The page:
2010 Badakhshan massacre

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2010 Badakhshan massacre
Afghanistan Badakhshan Province location.PNG
Badakhshan Province, Afghanistan
Location Badakhshan Province, Afghanistan
Date 6 August 2010
Attack type
Shooting
Deaths 10
Suspected perpetrators
Unknown

On 5 August 2010, ten members of International Assistance Mission (IAM) Nuristan Eye Camp team were killed in Kuran wa Munjan District of Badakhshan Province in Afghanistan.[1][2] The team was attacked as it was returning from Nuristan to Kabul. One team member was spared, the rest of the team were killed immediately. Those killed were six Americans, two Afghans, one Briton and one German.[3]

The identity of the attackers is unknown. When news of the killings broke, both Hizb-e Islami and the Taliban initially claimed responsibility for the attack,[2] accusing the doctors of proselytism and spying.[4][5][6] These claims were later refuted by Taliban leaders in Nuristan and Badakhshan, who stated that they had confirmed the dead were bona-fide aid workers, condemned the killings as murder, and offered their condolences to the families of those killed.[7]

The attack was the deadliest strike against foreign aid workers in the Afghanistan war.[8][9][10][11][12] The killings underscored the suspicion Christian-affiliated groups face from some Afghans and government opponents and the wider risks faced by aid workers in the country.[13]

Background and context[edit]

Badakhshan province borders Tajikistan and is inhabited by mostly Tajik people. It is one of the few provinces in Afghanistan which was not controlled by the Taliban when it was in power.[14] After coming under increasing pressure by NATO forces in southern Afghanistan the Taliban have become active in areas like Badakhshan Province which were previously calm. In addition they have started using women and children as suicide bombers and targeted tribal elders, things they formerly considered taboo.[2] Foreign aid workers have been attacked in the past but these attacks have been relatively infrequent and Taliban has allowed some aid workers in the areas they controlled.[9] Afghan Independent Human Rights Commission stated that civilian deaths were up five percent in 2010 and Taliban was responsible for 68% of the 1325 deaths till 8 August 2010 and NATO was responsible for 28%.[15] IAM is a Christian organization that has worked in Afghanistan since 1966. They have denied proselytizing,[16] as for non-Muslims it is against the law of the Islamic Republic of Afghanistan. According to critics propagandists of the Taliban insurgency portray their drive for power as a defense of Islam. The victims of the massacre had indeed been sponsored by a Christian charity, but that organization worked in Afghanistan since 1966, under a monarchy, a communist regime, warlords, and under the Taliban; its aid workers were said to understand the Afghan customs and sensibilities and have scrupulously obeyed prohibitions against proselytizing.[17] None of the Christian non-profit's workers had ever been killed while on duty with the organisation.[18]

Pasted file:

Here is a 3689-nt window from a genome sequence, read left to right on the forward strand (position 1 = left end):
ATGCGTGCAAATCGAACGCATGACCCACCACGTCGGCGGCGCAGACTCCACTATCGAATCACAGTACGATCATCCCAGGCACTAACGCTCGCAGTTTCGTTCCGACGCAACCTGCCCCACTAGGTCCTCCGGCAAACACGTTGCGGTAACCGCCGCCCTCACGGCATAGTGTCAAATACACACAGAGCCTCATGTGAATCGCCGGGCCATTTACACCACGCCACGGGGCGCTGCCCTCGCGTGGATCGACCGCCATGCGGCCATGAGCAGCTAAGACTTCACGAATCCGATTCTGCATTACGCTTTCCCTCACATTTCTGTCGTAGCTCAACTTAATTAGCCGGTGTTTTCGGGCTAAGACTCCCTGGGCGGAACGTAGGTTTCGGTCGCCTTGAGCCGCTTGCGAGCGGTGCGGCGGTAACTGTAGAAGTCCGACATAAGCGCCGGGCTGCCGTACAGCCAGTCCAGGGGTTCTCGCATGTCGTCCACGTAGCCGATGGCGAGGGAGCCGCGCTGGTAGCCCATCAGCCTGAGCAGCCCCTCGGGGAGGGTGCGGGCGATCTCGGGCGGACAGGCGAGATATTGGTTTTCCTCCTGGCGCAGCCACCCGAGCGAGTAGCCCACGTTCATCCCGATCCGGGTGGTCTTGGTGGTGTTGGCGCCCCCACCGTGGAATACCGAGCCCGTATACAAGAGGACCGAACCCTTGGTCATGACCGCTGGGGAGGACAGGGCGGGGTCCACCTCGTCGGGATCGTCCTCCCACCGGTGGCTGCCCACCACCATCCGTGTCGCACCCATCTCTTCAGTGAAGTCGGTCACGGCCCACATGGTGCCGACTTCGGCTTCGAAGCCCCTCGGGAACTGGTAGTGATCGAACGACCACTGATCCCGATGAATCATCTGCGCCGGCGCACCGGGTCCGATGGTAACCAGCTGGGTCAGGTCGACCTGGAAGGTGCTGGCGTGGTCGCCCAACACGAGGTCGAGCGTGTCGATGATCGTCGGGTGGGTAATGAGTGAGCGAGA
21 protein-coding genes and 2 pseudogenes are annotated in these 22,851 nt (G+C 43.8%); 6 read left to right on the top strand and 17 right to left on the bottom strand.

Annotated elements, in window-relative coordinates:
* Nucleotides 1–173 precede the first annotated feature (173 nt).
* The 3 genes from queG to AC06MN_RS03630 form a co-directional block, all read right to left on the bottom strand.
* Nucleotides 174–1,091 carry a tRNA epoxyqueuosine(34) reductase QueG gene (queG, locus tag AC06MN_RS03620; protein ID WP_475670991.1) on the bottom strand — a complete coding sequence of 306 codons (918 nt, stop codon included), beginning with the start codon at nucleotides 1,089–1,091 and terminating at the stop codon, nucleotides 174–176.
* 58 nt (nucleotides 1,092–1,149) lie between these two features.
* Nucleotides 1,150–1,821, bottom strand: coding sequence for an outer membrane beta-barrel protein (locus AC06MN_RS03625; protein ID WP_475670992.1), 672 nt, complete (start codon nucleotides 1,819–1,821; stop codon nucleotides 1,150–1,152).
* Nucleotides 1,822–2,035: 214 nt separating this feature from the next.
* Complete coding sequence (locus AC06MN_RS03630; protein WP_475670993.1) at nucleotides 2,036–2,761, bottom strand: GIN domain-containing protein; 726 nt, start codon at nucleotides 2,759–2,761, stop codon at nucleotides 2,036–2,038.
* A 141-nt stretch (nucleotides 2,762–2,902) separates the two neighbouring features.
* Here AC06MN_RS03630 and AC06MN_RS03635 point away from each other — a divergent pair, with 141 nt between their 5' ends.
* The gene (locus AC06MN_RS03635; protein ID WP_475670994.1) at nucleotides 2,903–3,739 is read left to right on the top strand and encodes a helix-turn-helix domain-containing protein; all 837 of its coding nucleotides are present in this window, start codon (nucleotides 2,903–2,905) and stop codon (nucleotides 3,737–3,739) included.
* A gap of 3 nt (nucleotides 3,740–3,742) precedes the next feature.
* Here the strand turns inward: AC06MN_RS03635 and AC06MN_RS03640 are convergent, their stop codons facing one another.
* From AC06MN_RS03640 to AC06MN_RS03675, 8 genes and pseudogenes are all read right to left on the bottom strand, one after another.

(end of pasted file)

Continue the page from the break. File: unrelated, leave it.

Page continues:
The publicity on the massacre and its aftermath coincided with the publication of the 2010 Mid-Year Report on Protection of Civilians in Armed Conflict of the United Nations Assistance Mission in Afghanistan (UNAMA),[19][20][21] in which worries were expressed about the rising number of civilian casualties in Afghanistan and that was directly followed by an advice of human rights organisation Amnesty International that the Taliban should be prosecuted for war crimes.[22] According to the UNAMA report, the tactics of the Taliban and other Anti-Government Elements (AGEs) were behind a 31 per cent increase in conflict-related civilian casualties in the first six months of 2010 compared with the same period in 2009. Casualties attributed to Pro-Government Forces (PGF) fell 30 per cent during the same period, driven by a 64 per cent decline in deaths and injuries caused by aerial attacks. Many Afghans blame the international forces for the civilian deaths, "stirring up greater violence by fomenting new recruits for the Taliban, for arming militias in the countryside, and for propping up warlords and corrupt Afghan officials".[23][24][25]

Ambush[edit]

The team, which included a doctor, a dentist and an optometrist, was returning to Kabul after providing eye care to villagers in Parun valley in Nuristan Province, south of Badakhshan Province in Northeast Afghanistan.[11] They had been running an eye camp in Nuristan, for which they had received permission from the Afghan government. They had chosen to travel through a forest in Badakhshan as this was considered a safer route back to Kabul. The team was attacked when they stopped after fording a river. They were killed immediately, without any negotiation. One Afghan driver was spared after he started chanting verses from the Qur'an.[2] When the bodies were recovered, the victims appeared to have been robbed.[14] The two Afghans killed worked as a watchman and a cook. The bodies of the victims were flown back to Kabul on 8 August 2010.[15] The foreigners killed were all unpaid volunteers.[14]

Victims[edit]

There was a total of 10 victims:[9][26]

Mahram Ali[edit]